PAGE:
Most magnetostrictive sensors also have a temperature transducer in the probe to provide both volume and temperature liquid measurements for custody transfer. However, magnetostrictive gauges may not be suitable for tanks with higher-temperatures liquids (in excess of 150 degrees).

Resistive gauges use a series of reed switches in a probe that are activated by magnets in the two floats on the outside of the probe. The two floats are again weighted to the specific gravities of oil and water, so the gauges provide extremely accurate and repeatable measurement for both oil and interface levels. Power draw is very low and battery life can be seven to 10 years on a wireless node.

Resistive sensors can be purchased in either a rigid model or in a flexible model. The rigid design is better in high turbidity conditions, but as with magnetostrictive systems, it is difficult to install without a crane or bucket truck. The flexible model is easy to install. One technician can install a probe in a tank in 15 minutes with a wireless version. In tanks with high turbidity, a stilling well around the gauge is optimal to ensure accuracy and prevent potential damage to the gauge. Resistive gauges provide oil and water level measurement and temperature for the liquid being measured, and are available for applications with temperatures as high as 248 degrees.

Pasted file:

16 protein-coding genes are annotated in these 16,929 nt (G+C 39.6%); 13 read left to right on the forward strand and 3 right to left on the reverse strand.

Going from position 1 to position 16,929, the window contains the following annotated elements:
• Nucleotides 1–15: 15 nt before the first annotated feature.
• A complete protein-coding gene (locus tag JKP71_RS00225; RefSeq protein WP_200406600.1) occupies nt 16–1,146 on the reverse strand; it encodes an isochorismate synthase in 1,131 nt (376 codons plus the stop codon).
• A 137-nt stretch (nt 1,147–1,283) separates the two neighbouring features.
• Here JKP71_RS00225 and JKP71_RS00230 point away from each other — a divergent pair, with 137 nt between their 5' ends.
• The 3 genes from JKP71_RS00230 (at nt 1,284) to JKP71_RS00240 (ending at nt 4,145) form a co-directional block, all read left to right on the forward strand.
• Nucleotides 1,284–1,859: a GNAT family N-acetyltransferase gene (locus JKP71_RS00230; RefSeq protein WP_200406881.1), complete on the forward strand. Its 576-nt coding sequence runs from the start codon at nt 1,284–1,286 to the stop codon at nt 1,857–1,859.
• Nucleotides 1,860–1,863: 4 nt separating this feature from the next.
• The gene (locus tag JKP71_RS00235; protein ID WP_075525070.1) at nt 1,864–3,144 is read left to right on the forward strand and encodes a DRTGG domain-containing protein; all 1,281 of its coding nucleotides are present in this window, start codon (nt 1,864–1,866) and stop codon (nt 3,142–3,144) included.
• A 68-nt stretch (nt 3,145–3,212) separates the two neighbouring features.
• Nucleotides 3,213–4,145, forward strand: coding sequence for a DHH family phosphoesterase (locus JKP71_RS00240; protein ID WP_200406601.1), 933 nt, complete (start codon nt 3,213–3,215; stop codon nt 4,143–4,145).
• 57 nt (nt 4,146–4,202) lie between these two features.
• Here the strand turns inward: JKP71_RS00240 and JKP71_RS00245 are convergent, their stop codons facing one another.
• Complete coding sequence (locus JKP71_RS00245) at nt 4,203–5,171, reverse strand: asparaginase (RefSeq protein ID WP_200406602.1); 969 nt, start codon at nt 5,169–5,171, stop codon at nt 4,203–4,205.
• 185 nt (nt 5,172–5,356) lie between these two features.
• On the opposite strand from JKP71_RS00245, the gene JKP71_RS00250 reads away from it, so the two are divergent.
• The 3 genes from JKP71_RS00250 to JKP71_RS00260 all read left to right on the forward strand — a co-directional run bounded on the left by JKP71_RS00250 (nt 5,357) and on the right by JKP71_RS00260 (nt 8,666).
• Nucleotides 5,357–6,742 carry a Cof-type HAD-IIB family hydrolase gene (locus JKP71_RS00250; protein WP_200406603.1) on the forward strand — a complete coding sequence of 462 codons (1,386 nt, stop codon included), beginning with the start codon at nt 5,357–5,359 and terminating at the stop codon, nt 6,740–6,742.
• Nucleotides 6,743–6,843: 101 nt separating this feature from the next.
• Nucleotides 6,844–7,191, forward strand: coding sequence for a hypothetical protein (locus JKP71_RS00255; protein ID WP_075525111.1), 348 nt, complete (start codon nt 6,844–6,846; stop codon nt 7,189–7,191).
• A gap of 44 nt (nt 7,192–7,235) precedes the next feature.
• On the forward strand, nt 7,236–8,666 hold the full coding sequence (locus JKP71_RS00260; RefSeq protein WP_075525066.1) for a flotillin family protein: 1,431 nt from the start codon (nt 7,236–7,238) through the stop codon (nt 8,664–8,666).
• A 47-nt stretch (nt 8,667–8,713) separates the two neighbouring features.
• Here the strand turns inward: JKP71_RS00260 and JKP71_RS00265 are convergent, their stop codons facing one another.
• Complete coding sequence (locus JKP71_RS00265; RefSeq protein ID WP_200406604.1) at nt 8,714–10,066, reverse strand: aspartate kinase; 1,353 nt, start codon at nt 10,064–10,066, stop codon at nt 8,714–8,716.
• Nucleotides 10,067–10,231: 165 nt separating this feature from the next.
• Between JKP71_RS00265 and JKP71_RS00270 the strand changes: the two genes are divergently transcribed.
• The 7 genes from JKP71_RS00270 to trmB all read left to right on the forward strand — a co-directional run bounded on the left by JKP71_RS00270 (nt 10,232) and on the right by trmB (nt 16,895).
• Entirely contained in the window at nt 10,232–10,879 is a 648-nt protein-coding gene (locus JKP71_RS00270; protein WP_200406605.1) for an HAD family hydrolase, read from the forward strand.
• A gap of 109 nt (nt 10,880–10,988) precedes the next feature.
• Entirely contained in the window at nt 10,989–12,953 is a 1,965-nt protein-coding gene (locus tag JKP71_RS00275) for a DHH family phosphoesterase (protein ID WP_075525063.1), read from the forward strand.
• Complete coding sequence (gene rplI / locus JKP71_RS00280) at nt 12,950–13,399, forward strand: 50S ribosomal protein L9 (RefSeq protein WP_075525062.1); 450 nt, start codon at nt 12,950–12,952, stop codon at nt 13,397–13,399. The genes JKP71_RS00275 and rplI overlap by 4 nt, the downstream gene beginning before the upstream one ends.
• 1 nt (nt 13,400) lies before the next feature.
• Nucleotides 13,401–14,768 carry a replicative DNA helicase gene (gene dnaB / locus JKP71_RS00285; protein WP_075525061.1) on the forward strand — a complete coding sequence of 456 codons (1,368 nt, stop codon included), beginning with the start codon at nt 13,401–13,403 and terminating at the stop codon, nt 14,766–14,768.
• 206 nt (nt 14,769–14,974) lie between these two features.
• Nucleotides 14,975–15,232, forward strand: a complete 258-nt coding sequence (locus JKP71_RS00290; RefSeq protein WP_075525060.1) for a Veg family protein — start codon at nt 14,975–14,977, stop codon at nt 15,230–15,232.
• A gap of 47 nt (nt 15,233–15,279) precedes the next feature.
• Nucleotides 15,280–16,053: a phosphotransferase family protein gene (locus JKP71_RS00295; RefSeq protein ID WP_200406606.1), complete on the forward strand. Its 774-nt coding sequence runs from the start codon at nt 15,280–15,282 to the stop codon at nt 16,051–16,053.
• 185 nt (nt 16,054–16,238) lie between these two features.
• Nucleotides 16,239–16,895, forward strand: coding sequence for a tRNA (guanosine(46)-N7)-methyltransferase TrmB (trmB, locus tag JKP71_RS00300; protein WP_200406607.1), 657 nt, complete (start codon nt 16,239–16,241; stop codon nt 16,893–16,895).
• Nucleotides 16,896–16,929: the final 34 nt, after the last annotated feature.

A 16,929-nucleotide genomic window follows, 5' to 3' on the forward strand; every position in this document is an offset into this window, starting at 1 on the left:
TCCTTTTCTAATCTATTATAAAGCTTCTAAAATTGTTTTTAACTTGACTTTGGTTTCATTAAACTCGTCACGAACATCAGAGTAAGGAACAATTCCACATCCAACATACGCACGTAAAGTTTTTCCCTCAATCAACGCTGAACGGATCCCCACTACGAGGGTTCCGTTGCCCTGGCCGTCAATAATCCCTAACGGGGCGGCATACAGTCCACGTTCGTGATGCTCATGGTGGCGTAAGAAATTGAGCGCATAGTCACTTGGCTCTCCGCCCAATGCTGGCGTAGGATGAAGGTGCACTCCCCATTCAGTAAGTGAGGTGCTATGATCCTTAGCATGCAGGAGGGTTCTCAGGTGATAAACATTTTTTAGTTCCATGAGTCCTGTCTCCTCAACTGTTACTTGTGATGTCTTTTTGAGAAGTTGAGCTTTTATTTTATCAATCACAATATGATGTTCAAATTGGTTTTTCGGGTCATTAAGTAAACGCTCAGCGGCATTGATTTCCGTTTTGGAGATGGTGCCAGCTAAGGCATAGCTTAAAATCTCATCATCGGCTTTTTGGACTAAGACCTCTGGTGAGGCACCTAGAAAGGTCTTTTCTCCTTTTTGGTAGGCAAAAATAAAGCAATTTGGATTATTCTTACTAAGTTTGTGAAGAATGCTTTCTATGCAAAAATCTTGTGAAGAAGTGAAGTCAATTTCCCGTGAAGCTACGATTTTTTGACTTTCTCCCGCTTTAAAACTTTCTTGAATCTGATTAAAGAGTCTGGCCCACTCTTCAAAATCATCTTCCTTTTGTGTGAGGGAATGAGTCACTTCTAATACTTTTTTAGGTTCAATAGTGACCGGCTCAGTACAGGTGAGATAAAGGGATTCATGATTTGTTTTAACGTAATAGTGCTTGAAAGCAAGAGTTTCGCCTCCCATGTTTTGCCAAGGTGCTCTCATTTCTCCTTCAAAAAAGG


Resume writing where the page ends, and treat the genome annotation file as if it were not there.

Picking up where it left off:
Today’s sophisticated tank gauging technologies can measure levels for two liquids to within a 1/8-inch accuracy over the height of any tank and provide temperature measurements to allow crude oil sellers and buyers to reconcile volumes based on temperature. As noted, even seemingly small errors in tank level and temperature measurements can add up to significant revenue losses across a field operation.